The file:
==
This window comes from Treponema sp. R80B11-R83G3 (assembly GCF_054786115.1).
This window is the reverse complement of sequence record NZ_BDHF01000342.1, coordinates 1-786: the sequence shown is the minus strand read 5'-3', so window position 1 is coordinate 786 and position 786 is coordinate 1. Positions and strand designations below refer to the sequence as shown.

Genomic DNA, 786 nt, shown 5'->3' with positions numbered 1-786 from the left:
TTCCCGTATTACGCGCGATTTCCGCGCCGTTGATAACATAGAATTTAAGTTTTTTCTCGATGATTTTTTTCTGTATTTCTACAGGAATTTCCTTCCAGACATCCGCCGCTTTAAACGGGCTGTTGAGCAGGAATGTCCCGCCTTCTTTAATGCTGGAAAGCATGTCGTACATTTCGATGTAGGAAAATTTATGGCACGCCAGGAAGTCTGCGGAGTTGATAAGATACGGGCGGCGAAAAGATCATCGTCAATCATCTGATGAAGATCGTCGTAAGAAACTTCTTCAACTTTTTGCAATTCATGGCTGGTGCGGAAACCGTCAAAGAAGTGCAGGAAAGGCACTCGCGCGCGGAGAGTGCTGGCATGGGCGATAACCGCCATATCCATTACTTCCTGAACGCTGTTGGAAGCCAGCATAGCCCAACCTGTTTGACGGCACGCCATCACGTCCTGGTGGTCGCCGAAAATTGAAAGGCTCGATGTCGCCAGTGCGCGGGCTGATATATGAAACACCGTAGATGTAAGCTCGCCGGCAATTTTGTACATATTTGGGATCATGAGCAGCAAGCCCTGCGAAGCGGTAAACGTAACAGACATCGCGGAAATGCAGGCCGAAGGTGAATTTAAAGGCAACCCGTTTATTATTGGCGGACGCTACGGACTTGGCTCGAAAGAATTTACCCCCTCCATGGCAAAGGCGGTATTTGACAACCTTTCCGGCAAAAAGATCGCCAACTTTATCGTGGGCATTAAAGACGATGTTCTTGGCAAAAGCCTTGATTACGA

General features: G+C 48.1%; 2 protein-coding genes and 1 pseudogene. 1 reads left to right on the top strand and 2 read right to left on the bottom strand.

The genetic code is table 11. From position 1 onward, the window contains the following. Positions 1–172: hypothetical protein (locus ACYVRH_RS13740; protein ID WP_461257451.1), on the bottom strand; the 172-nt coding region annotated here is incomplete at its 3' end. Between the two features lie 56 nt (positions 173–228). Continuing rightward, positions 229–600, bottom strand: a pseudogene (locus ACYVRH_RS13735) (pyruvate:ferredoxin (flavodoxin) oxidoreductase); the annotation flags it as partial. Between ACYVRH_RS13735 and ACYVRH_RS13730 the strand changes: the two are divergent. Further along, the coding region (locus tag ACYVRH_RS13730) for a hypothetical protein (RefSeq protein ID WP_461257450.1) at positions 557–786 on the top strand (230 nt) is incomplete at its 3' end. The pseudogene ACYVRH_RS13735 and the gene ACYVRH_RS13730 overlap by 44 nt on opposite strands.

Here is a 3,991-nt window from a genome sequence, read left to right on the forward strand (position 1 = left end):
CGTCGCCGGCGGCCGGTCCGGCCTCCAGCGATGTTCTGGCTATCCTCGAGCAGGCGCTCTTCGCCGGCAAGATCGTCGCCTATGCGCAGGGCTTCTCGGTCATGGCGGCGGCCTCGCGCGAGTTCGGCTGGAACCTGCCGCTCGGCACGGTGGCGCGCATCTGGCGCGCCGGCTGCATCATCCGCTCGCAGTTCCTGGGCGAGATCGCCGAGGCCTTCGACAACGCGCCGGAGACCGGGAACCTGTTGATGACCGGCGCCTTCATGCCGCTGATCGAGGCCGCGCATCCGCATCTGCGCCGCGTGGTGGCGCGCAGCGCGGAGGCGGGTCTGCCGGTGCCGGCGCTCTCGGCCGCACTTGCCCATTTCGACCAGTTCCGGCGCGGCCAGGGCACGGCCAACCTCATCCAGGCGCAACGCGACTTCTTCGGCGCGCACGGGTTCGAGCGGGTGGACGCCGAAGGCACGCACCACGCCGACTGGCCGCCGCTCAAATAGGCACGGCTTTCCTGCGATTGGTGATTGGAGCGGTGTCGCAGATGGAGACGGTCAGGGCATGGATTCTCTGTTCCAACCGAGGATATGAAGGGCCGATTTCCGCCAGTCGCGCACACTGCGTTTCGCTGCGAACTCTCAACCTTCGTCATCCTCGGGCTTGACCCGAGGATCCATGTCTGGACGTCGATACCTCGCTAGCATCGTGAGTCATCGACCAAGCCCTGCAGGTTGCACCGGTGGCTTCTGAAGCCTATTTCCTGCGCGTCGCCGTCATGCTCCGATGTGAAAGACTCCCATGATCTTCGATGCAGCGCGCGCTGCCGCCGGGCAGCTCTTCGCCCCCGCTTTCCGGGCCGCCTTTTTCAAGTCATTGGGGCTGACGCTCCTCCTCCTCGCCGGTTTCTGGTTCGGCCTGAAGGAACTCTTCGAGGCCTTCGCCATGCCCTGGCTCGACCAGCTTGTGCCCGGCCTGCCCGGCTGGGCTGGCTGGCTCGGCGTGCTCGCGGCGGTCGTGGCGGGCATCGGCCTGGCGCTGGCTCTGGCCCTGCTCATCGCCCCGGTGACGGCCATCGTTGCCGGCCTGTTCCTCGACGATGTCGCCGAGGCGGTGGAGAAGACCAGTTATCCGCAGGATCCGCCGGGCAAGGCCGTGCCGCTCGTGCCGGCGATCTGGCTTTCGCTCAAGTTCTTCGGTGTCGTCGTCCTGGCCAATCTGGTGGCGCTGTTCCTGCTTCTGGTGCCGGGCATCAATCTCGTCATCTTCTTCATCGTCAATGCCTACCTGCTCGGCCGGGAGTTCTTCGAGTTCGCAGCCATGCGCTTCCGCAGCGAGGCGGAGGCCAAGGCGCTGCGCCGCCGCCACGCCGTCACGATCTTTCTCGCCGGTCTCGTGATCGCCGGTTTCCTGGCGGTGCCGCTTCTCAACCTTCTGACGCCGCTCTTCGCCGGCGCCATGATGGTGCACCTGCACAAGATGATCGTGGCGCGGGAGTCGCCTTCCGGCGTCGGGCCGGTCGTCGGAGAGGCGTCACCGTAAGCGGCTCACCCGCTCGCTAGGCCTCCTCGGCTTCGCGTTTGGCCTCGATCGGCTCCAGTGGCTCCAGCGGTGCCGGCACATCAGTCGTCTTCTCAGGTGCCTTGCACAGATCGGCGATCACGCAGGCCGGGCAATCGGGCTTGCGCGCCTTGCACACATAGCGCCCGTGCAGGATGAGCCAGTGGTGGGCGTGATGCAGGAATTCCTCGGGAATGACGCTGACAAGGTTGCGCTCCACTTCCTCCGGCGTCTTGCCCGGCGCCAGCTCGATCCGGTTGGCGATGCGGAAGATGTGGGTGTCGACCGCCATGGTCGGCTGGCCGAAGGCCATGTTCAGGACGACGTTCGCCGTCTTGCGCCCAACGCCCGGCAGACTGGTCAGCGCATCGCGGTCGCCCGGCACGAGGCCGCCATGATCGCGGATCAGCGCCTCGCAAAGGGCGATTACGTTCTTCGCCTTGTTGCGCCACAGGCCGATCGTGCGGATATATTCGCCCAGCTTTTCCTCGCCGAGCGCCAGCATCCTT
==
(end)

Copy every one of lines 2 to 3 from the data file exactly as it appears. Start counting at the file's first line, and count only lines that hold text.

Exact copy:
This window is the reverse complement of sequence record NZ_BDHF01000342.1, coordinates 1-786: the sequence shown is the minus strand read 5'-3', so window position 1 is coordinate 786 and position 786 is coordinate 1. Positions and strand designations below refer to the sequence as shown.

Genomic DNA, 786 nt, shown 5'->3' with positions numbered 1-786 from the left: